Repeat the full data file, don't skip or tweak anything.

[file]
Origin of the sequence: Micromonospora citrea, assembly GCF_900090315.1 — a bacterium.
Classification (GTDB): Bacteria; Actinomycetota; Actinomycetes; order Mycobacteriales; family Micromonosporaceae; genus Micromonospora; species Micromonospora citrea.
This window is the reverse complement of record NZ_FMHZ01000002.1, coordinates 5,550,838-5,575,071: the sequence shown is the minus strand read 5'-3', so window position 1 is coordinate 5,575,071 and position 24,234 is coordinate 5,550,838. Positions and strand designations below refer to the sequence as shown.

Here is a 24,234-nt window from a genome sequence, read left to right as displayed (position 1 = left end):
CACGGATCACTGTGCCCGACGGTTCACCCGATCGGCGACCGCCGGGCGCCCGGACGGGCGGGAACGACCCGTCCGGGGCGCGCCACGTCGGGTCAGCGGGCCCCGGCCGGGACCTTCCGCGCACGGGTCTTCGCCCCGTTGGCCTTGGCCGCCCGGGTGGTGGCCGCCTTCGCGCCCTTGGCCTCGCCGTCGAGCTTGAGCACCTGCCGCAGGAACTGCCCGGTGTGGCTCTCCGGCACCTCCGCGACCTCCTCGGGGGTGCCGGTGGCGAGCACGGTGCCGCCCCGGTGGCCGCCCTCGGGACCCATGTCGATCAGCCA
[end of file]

Origin of the sequence: Micromonospora citrea, assembly GCF_900090315.1 — a bacterium.
Classification (GTDB): Bacteria; Actinomycetota; Actinomycetes; order Mycobacteriales; family Micromonosporaceae; genus Micromonospora; species Micromonospora citrea.
This window is the reverse complement of record NZ_FMHZ01000002.1, coordinates 5,550,838-5,575,071: the sequence shown is the minus strand read 5'-3', so window position 1 is coordinate 5,575,071 and position 24,234 is coordinate 5,550,838. Positions and strand designations below refer to the sequence as shown.

Here is a 24,234-nt window from a genome sequence, read left to right as displayed (position 1 = left end):
CACGGATCACTGTGCCCGACGGTTCACCCGATCGGCGACCGCCGGGCGCCCGGACGGGCGGGAACGACCCGTCCGGGGCGCGCCACGTCGGGTCAGCGGGCCCCGGCCGGGACCTTCCGCGCACGGGTCTTCGCCCCGTTGGCCTTGGCCGCCCGGGTGGTGGCCGCCTTCGCGCCCTTGGCCTCGCCGTCGAGCTTGAGCACCTGCCGCAGGAACTGCCCGGTGTGGCTCTCCGGCACCTCCGCGACCTCCTCGGGGGTGCCGGTGGCGAGCACGGTGCCGCCCCGGTGGCCGCCCTCGGGACCCATGTCGATCAGCCA